Lois Smith Dwan who was born in Baker Oregon on December 27, 1913 died yesterday at the age of 91 at home in Santa Monica, California. She was the daughter of Allan A Smith and Mable Garrett Smith. Alan and Mable both began their careers in Baker as school teachers at Baker High School. It was there that they met. Alan went on to become a lawyer and a state senator from Oregon. Lois graduated from Baker, Oregon in 1931. She had a younger brother Hugh Smith who also graduated from Baker High School and went on to Santa Clara College and Harvard law school.
After graduating from Baker High School, Lois went to Dominican College in San Rafael, California where she graduated with a BA majoring in English in 1935. After graduating from Dominican College she returned to Baker and worked on the Baker newspaper as their social columnist. She also wrote for the Red Cross.
She returned to San Francisco to do graduate work at Stanford University in English. When at Stanford University she met her future husband Robert Dwan. They were married in San Francisco in 1940. They were married for 64 years. They had five children. Her husband went on to direct the Groucho Marx show “You Bet Your Life” on radio and television
She began her career with the Los Angeles Times first writing for the Los Angeles Magazine. Her column was called ‘The Talk of the Town’ . Each month she did a major interview. She did one on the dress designer, Rudy Guinriche, who invented the topless bathing suit. She also wrote a piece on a movement in Crenshaw District where they were doing an experiment with blacks and whites living together. She worked there for a couple of years. She wrote a Barbecue cook book called “How to Entertain Outdoors” . It was a series by Amy Vanderbuilt. She also wrote for Glamour Magazine.
She then was asked to be the restaurant critic for the Los Angeles Times in 1966. She was there until 1984. Her last column was on September 9, 1984.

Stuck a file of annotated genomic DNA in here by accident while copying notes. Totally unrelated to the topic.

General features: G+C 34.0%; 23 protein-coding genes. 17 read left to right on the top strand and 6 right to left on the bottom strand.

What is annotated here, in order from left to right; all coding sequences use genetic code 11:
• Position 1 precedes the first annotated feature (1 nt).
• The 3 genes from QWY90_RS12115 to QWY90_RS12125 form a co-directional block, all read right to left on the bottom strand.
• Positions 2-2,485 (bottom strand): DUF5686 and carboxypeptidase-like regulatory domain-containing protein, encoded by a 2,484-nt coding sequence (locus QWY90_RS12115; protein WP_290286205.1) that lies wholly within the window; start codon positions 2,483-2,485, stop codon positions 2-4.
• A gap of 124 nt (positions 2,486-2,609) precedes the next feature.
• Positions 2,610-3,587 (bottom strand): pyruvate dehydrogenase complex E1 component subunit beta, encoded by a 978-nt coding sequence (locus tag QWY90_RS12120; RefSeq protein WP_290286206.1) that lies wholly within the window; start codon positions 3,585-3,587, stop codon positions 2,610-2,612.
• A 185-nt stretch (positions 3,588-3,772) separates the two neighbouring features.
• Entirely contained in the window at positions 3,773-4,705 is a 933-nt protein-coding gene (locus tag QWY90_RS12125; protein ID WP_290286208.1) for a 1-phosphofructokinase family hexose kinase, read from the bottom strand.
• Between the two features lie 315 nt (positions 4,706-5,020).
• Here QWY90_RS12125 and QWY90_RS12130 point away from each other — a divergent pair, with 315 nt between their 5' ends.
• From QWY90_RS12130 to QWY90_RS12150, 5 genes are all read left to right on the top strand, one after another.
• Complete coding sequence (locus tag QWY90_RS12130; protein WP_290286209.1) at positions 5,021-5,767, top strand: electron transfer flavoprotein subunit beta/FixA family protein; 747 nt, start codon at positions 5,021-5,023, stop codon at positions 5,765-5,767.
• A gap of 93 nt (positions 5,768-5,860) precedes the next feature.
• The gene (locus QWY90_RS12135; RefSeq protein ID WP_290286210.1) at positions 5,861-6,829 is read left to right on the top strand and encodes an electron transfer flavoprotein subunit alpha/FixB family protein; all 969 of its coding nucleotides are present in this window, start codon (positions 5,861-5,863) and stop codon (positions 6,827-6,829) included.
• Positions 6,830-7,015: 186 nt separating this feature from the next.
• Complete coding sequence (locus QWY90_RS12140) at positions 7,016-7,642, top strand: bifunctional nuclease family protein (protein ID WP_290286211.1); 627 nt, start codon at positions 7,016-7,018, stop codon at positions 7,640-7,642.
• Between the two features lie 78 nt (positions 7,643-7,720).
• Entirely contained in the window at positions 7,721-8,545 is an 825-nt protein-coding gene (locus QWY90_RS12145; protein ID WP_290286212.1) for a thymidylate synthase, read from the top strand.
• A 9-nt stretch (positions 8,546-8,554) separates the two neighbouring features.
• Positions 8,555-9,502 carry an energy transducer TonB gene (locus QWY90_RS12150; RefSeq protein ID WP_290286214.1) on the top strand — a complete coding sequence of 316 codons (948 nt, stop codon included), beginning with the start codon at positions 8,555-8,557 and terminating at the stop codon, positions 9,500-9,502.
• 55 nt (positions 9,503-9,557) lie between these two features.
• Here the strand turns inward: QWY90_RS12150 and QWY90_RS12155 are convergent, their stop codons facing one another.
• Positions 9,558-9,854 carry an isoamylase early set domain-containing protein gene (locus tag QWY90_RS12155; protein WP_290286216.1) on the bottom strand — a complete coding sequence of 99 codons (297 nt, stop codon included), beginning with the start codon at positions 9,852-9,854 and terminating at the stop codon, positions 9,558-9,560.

She was one of the first restaurant critics to pay attention to the chefs at restaurants. She would spend time interviewing the chefs about their vision and how they prepared their food.
She said when she reviewed a restaurant she considered the food first, then the service, the price and the ambiance.
The restaurant chefs gave her a Gala Tribute for her retirement at the Beverly Hills Hilton Hotel in 1984. The whole restaurant community got together and put on the affair. They raised over $35,000 to establish a scholarship in her name.
She is survived by five children and seven grandchildren. Her three sons are Robert, Alan and James and her two daughters are Judith Hallet and Katherine Huet.
Donations can be sent to the Lois Dwan Fund for Graduate Culinary Studies at the American Institute of Wine and Food.
Each year, the Los Angeles Chapter reinforces The AIWF’s commitment to education through its scholarship program for graduating high school students. Since 1999, the chapter has sponsored “The AIWF Los Angeles Chapter Lois Dwan Scholarships”, awarding scholarships to outstanding students from L.A. Unified School District high schools. These students have shown exceptional culinary skills and talents in class and in competition. and a little love.
Used with permission from: The Record Courier, Baker City, Oregon, March, 2005
Transcribed by: Belva Ticknor